N2 - Background and aims Coronary heart disease (CHD) and stroke have common risk factors, but some of these differ in the magnitude or direction of associations between CHD and stroke. We assessed whether the impact of each risk factor differed between CHD and stroke mortality in Asians. Methods In total, 104 910 subjects aged 40–79 years without histories of cancer, CHD and stroke at baseline were followed between 1988 and 2009. Competing-risks analysis was used to test for differences in the associations of each risk factor with two endpoints (CHD and stroke). Population attributable fractions (PAFs) were also calculated for these endpoints to estimate the population impact of each risk factor. Results During a median 19.1-year follow-up, 1554 died from CHD and 3163 from stroke. The association of hypertension with CHD was similar to that with stroke in terms of the magnitude and direction (multivariable-adjusted hazard ratio for CHD: 1.63 vs. stroke: 1.73 in men and 1.70 vs. 1.66 in women). Conversely, the magnitude of these associations differed for smoking (CHD: 1.95 vs. stroke: 1.23 in men and 2.45 vs. 1.35 in women) and diabetes (1.49 vs. 1.09 in men and 2.08 vs. 1.39 in women). The highest PAF for CHD was caused by smoking in men and by hypertension in women; that for stroke was caused by hypertension in both sexes. Conclusions Hypertension associations and PAFs were consistent between CHD and stroke, but not for other risk factors. These findings may be useful to optimize public health intervention strategies.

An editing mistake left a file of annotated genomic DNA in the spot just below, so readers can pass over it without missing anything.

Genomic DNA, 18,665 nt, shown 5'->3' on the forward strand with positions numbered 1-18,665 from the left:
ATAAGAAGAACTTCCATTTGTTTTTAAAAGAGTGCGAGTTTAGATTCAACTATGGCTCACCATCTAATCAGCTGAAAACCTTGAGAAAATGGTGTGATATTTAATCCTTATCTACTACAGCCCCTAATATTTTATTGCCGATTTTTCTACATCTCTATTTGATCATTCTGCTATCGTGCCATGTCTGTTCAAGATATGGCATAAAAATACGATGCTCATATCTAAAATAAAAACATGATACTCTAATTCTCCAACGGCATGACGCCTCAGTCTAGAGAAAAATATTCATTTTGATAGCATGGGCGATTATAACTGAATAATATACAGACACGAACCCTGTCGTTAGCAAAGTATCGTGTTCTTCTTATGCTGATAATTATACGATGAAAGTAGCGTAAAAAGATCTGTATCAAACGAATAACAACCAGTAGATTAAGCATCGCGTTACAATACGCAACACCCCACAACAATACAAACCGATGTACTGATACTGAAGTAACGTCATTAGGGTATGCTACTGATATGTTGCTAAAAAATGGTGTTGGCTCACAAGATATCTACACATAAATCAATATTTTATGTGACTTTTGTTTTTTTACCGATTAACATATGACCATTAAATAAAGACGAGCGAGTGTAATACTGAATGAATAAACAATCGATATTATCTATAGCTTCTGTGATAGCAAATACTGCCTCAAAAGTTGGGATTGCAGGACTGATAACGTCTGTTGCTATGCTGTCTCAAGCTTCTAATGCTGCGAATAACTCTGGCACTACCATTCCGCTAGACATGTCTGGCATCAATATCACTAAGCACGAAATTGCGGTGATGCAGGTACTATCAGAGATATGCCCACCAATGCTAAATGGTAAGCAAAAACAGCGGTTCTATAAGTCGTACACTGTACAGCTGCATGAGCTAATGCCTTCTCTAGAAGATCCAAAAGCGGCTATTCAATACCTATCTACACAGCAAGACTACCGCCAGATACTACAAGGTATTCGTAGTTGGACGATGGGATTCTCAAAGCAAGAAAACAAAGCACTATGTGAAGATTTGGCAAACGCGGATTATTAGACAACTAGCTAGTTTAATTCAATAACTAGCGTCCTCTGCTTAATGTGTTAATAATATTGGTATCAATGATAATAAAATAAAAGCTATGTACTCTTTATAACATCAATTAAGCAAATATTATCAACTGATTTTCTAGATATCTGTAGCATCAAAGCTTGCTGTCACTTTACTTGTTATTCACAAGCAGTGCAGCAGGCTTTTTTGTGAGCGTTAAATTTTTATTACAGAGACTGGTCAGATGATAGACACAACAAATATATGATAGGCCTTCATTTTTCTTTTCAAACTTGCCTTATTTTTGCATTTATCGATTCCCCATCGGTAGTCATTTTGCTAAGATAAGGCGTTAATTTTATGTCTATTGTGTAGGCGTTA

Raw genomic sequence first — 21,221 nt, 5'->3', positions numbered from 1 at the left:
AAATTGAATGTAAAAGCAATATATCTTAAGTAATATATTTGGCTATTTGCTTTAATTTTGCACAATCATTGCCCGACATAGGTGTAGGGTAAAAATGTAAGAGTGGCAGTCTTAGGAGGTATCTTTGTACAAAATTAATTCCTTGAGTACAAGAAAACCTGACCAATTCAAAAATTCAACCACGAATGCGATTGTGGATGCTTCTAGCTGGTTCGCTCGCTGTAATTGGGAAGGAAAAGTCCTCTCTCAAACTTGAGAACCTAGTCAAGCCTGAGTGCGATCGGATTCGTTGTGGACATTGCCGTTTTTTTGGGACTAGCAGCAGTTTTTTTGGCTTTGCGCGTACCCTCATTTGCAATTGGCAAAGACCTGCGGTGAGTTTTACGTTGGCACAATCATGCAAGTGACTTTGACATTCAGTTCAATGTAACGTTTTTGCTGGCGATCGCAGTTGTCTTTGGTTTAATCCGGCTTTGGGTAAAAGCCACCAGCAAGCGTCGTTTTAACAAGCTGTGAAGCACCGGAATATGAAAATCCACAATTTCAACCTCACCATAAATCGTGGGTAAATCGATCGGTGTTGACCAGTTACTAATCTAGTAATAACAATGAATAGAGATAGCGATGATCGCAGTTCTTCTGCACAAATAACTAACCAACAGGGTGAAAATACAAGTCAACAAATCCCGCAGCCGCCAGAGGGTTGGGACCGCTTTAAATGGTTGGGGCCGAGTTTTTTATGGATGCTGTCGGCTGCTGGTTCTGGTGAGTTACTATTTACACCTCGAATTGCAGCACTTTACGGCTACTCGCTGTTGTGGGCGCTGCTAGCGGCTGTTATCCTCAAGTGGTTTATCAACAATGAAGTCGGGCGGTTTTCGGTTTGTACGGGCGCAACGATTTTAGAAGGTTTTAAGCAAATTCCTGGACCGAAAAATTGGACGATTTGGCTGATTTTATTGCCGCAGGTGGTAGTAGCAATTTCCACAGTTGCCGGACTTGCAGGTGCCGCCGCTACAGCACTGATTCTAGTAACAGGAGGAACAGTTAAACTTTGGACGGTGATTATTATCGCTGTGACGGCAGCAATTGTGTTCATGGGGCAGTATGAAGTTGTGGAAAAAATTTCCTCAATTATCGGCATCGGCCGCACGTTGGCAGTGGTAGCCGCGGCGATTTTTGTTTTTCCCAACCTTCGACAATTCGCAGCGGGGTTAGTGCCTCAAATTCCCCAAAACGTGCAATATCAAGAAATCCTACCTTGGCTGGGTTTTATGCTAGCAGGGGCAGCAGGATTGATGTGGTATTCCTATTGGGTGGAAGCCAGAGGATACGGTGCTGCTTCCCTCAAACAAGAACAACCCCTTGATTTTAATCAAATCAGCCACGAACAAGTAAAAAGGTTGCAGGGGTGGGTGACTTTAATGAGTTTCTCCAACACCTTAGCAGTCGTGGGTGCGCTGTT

AB - Background and aims Coronary heart disease (CHD) and stroke have common risk factors, but some of these differ in the magnitude or direction of associations between CHD and stroke. We assessed whether the impact of each risk factor differed between CHD and stroke mortality in Asians. Methods In total, 104 910 subjects aged 40–79 years without histories of cancer, CHD and stroke at baseline were followed between 1988 and 2009. Competing-risks analysis was used to test for differences in the associations of each risk factor with two endpoints (CHD and stroke). Population attributable fractions (PAFs) were also calculated for these endpoints to estimate the population impact of each risk factor. Results During a median 19.1-year follow-up, 1554 died from CHD and 3163 from stroke. The association of hypertension with CHD was similar to that with stroke in terms of the magnitude and direction (multivariable-adjusted hazard ratio for CHD: 1.63 vs. stroke: 1.73 in men and 1.70 vs. 1.66 in women). Conversely, the magnitude of these associations differed for smoking (CHD: 1.95 vs. stroke: 1.23 in men and 2.45 vs. 1.35 in women) and diabetes (1.49 vs. 1.09 in men and 2.08 vs. 1.39 in women). The highest PAF for CHD was caused by smoking in men and by hypertension in women; that for stroke was caused by hypertension in both sexes. Conclusions Hypertension associations and PAFs were consistent between CHD and stroke, but not for other risk factors. These findings may be useful to optimize public health intervention strategies.

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U2 - 10.1016/j.atherosclerosis.2017.03.003

DO - 10.1016/j.atherosclerosis.2017.03.003

M3 - Article

C2 - 28292514

AN - SCOPUS:85014853558

VL - 261

SP - 124

EP - 130

JO - Atherosclerosis

JF - Atherosclerosis

SN - 0021-9150

ER -